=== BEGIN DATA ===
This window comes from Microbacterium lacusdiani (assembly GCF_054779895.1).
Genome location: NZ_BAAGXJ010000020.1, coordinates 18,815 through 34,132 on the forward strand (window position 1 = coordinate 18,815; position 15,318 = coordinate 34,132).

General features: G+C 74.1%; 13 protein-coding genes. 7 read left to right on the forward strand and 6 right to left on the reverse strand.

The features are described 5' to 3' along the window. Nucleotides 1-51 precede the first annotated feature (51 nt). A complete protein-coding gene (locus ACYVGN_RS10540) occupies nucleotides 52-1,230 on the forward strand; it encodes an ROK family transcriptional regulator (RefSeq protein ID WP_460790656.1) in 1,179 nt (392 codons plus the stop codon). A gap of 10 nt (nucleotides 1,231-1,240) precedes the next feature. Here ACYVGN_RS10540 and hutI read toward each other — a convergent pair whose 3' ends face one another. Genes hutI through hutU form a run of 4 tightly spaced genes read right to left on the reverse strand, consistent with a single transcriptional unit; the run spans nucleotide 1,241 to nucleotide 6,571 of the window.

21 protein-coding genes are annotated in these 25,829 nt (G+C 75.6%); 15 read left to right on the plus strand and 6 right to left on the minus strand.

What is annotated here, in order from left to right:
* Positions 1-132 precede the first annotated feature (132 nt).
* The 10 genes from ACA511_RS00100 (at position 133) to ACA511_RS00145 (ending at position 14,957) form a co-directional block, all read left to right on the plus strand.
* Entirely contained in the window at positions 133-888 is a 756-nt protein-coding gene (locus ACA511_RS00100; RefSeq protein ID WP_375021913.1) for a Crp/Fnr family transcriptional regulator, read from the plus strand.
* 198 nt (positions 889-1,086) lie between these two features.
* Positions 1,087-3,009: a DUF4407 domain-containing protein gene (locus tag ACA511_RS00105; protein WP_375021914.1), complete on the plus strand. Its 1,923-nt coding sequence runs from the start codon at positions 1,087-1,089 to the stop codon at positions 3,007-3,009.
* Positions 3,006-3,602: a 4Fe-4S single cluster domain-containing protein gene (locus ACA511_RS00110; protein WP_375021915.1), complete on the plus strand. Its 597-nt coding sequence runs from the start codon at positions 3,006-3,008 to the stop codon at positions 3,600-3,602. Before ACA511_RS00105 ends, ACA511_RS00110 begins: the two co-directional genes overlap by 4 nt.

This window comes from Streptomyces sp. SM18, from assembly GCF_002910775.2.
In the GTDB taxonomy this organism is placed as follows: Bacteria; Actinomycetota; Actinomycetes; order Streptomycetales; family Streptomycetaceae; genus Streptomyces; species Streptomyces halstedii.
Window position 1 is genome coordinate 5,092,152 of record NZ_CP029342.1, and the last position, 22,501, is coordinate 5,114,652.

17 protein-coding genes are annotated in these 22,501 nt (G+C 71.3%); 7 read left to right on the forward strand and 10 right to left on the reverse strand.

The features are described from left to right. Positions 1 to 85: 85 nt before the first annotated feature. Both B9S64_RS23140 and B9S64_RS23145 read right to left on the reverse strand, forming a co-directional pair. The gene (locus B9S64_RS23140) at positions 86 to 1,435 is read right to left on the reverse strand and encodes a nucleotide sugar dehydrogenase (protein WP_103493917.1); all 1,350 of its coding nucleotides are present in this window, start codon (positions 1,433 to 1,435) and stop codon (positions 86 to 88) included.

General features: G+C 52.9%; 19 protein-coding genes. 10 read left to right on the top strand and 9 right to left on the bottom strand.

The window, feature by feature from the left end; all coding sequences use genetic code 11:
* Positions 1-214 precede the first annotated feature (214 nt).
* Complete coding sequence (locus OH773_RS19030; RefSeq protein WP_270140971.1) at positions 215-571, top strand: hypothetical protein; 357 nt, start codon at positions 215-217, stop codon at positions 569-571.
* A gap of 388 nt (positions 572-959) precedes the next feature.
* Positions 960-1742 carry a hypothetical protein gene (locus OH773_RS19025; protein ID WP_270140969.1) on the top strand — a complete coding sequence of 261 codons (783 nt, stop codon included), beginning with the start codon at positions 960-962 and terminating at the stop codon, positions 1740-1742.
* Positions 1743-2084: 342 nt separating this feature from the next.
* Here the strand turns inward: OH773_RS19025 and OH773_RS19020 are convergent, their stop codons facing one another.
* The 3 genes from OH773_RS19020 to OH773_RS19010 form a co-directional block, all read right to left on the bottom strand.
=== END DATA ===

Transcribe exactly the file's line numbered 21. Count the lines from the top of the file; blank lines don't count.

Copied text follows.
* Complete coding sequence (locus OH773_RS19030; RefSeq protein WP_270140971.1) at positions 215-571, top strand: hypothetical protein; 357 nt, start codon at positions 215-217, stop codon at positions 569-571.